- Author: Surendra Dara
Bagrada bug [Bagrada hilaris (Burmeister)] is an invasive hemipteran insect (Family: Pentatomidae) that was first reported in Los Angeles County, California in 2008. It has now spread to several counties in California and is moving northwards.
Distribution: Citizen scientists have been instrumental in reporting the occurrence of Bagrada in various counties and are helping map its current distribution. As of September 2014, Bagrada bug is known to be present in Imperial, San Diego, Orange, Riverside, Los Angeles, San Bernardino, Kern, Kings, Inyso, Fresno, Merced, Ventura, Santa Barbara, Monterey, San Benito, Santa Cruz, San Mateo, Santa Clara, Alameda and Yolo Counties and is likely to be present in some other.
Distribution of Bagrada bug in various California counties as of September, 2014.
Bagrada bug is also spreading eastwards from California and is currently reported in Nevada, Arizona, Utah, New Mexico, and Texas.
Host plants affected: While Bagrada bugs are known to feed on a variety of host plants in addition to their preferred cruciferous hosts, serious damage to barley, carrot, corn, pepper, potato, tomato, and sunflower was recently reported by growers or gardeners. In a previous study where multiple food sources were offered, Bagrada bugs did not feed on tomatoes. They were also found on strawberries and reported to be present on other hosts, but damage has not been confirmed. Bagrada bugs might have been present on these plants as they move around in search of suitable food sources.
Damage to carrots from Bagrada bug feeding. (Photo by Rick Machado, Menifee)
Stippling and eventual necrosis of damaged tissue in chiko burdock. (Photo by Don DeLano, Pomona)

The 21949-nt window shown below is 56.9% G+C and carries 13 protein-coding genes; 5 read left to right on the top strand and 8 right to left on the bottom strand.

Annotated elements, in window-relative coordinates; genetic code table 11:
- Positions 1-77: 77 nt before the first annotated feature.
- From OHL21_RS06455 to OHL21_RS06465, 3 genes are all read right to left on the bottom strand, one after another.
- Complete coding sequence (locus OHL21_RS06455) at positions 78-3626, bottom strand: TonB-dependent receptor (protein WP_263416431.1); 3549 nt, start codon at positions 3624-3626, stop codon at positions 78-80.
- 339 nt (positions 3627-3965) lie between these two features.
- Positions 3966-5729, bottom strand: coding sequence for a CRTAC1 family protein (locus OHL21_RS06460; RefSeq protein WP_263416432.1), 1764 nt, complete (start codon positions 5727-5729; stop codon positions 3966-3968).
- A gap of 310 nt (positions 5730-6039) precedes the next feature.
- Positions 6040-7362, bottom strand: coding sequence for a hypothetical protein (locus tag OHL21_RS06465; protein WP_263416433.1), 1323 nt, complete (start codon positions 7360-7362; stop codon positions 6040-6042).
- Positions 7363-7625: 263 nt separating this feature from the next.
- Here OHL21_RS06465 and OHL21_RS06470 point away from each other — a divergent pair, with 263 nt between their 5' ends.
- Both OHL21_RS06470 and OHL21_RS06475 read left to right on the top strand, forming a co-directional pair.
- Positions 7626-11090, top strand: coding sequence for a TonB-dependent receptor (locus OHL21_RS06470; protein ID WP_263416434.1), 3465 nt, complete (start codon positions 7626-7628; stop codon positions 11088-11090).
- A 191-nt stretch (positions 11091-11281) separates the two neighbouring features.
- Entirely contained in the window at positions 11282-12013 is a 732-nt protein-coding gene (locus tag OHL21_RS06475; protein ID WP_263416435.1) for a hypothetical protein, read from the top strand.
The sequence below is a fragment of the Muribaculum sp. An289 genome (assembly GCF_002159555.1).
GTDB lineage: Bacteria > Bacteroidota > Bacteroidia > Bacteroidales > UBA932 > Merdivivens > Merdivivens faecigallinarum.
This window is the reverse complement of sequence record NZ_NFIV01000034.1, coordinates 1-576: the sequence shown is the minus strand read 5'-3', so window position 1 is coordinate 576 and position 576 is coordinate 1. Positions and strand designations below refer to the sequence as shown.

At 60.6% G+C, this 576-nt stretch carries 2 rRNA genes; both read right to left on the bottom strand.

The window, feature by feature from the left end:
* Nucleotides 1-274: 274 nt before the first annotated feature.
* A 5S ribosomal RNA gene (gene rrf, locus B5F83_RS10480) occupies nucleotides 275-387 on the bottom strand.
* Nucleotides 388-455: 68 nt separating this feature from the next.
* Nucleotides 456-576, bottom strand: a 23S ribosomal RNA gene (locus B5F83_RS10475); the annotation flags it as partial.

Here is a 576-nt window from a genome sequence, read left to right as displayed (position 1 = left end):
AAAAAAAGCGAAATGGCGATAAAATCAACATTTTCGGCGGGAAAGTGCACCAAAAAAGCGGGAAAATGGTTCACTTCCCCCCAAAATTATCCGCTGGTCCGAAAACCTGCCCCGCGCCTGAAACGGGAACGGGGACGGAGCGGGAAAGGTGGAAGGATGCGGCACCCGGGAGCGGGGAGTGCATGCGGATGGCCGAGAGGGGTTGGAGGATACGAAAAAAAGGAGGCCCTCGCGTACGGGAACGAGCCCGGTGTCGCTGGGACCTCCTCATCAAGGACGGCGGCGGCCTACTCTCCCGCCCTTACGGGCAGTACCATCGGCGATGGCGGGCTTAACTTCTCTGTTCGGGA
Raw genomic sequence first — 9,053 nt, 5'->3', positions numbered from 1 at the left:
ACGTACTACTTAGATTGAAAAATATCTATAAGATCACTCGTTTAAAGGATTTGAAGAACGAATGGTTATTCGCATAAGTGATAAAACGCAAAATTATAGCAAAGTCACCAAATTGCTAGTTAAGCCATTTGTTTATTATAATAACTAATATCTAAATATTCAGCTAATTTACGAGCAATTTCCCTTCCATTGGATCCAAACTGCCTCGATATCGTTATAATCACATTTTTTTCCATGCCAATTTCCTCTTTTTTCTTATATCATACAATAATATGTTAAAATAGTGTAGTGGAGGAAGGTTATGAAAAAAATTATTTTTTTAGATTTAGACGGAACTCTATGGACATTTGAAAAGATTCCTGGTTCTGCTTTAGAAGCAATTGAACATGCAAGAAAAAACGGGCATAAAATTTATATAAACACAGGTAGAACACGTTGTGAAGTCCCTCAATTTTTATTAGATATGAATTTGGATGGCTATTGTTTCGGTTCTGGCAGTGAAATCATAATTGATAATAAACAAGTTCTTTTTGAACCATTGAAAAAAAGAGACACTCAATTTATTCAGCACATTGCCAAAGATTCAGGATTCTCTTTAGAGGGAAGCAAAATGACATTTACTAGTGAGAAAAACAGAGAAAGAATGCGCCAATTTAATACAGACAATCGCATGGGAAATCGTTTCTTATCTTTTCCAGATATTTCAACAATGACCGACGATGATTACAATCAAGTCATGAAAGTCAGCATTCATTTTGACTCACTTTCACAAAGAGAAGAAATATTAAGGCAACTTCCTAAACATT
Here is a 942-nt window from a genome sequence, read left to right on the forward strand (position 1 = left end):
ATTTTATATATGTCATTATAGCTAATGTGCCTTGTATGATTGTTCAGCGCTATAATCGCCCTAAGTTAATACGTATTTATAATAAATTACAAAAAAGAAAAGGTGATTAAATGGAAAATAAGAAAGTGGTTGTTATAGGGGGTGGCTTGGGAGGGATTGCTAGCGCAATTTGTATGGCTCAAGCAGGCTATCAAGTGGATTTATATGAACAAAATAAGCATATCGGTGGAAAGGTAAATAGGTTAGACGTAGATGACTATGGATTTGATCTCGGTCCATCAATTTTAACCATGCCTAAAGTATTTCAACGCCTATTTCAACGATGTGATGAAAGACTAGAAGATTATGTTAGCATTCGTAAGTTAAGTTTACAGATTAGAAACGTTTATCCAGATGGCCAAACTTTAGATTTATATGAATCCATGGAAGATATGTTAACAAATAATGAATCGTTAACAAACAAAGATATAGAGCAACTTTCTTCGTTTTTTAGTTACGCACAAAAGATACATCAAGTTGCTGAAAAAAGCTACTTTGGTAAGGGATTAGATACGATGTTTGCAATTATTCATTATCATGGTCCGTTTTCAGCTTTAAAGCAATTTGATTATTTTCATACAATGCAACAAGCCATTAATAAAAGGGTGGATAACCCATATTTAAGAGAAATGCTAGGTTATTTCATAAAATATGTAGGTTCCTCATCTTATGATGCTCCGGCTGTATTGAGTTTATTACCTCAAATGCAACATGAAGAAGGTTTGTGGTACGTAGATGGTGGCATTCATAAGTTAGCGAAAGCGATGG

Backyard corn damaged by Bagrada bugs. (Photo by Larry Adcock, Arroyo Grande)
Adult Bagrada bugs on damaged pepper leaves. (Photo by Rick Machado, Menifee)
Seriously damaged seed potato plants (above) and tubers (below). (Photo by Rick Machado, Menifee)
Bagrada bug damage to sepals on sunflower. (Photo by Larry Adcock, Arroyo Grande)
Bagrada bug feeding damage to tomatoes. (Photos by Rick Machado, Menifee, above and Jennifer Evangelista, San Luis Obispo, below)
Bagrada bugs on strawberry foliage. Not seen to cause any feeding damage. (Photo by Jennifer Evangelista, San Luis Obispo)
Management: Regular monitoring, mechanical exclusion or removal, destruction of weed hosts, and chemical, botanical, and microbial pesticides continue to be available management options. There have been several queries in the past two months from home owners, community garden operators, and organic growers about serious Bagrada bug infestations. Avoiding cruciferous and other hosts at risk should be a serious consideration for community and home gardens where using some of the currently available management options is difficult.
What to do: If you see Bagrada bug in an area or on a host that is not previously reported, please contact Surendra Dara at firstname.lastname@example.org or 805-781-5940. This information will be useful to track the distribution of this pest.
Biology, damage, and control video: www.youtube.com/watch?v=gSj3AZoJIRM
Biology, damage, and control: http://ucanr.edu/blogs/blogcore/postdetail.cfm?postnum=4047
Potential organic solutions: http://ucanr.edu/blogs/blogcore/postdetail.cfm?postnum=11031
Host preference: http://ucanr.edu/blogs/blogcore/postdetail.cfm?postnum=9611
General information: http://ucanr.edu/blogs/blogcore/postdetail.cfm?postnum=8438